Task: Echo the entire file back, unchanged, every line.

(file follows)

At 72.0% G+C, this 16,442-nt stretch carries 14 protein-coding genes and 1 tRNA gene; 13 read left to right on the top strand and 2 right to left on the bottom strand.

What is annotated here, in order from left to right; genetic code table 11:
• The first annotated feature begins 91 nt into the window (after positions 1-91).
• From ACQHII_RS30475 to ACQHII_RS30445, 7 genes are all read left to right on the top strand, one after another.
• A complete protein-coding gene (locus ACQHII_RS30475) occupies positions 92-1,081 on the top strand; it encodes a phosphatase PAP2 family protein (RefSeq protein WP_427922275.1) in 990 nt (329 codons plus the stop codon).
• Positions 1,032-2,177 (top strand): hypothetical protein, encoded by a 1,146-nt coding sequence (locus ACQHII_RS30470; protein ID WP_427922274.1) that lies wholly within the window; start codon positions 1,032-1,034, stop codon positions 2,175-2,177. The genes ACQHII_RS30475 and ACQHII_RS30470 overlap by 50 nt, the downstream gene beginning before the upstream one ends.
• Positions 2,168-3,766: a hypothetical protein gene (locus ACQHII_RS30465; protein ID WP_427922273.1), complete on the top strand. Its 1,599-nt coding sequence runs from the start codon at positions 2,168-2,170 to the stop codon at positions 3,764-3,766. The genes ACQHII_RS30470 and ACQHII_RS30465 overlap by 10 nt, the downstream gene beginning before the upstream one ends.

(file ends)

At 72.0% G+C, this 16,442-nt stretch carries 14 protein-coding genes and 1 tRNA gene; 13 read left to right on the top strand and 2 right to left on the bottom strand.

What is annotated here, in order from left to right; genetic code table 11:
• The first annotated feature begins 91 nt into the window (after positions 1-91).
• From ACQHII_RS30475 to ACQHII_RS30445, 7 genes are all read left to right on the top strand, one after another.
• A complete protein-coding gene (locus ACQHII_RS30475) occupies positions 92-1,081 on the top strand; it encodes a phosphatase PAP2 family protein (RefSeq protein WP_427922275.1) in 990 nt (329 codons plus the stop codon).
• Positions 1,032-2,177 (top strand): hypothetical protein, encoded by a 1,146-nt coding sequence (locus ACQHII_RS30470; protein ID WP_427922274.1) that lies wholly within the window; start codon positions 1,032-1,034, stop codon positions 2,175-2,177. The genes ACQHII_RS30475 and ACQHII_RS30470 overlap by 50 nt, the downstream gene beginning before the upstream one ends.
• Positions 2,168-3,766: a hypothetical protein gene (locus ACQHII_RS30465; protein ID WP_427922273.1), complete on the top strand. Its 1,599-nt coding sequence runs from the start codon at positions 2,168-2,170 to the stop codon at positions 3,764-3,766. The genes ACQHII_RS30470 and ACQHII_RS30465 overlap by 10 nt, the downstream gene beginning before the upstream one ends.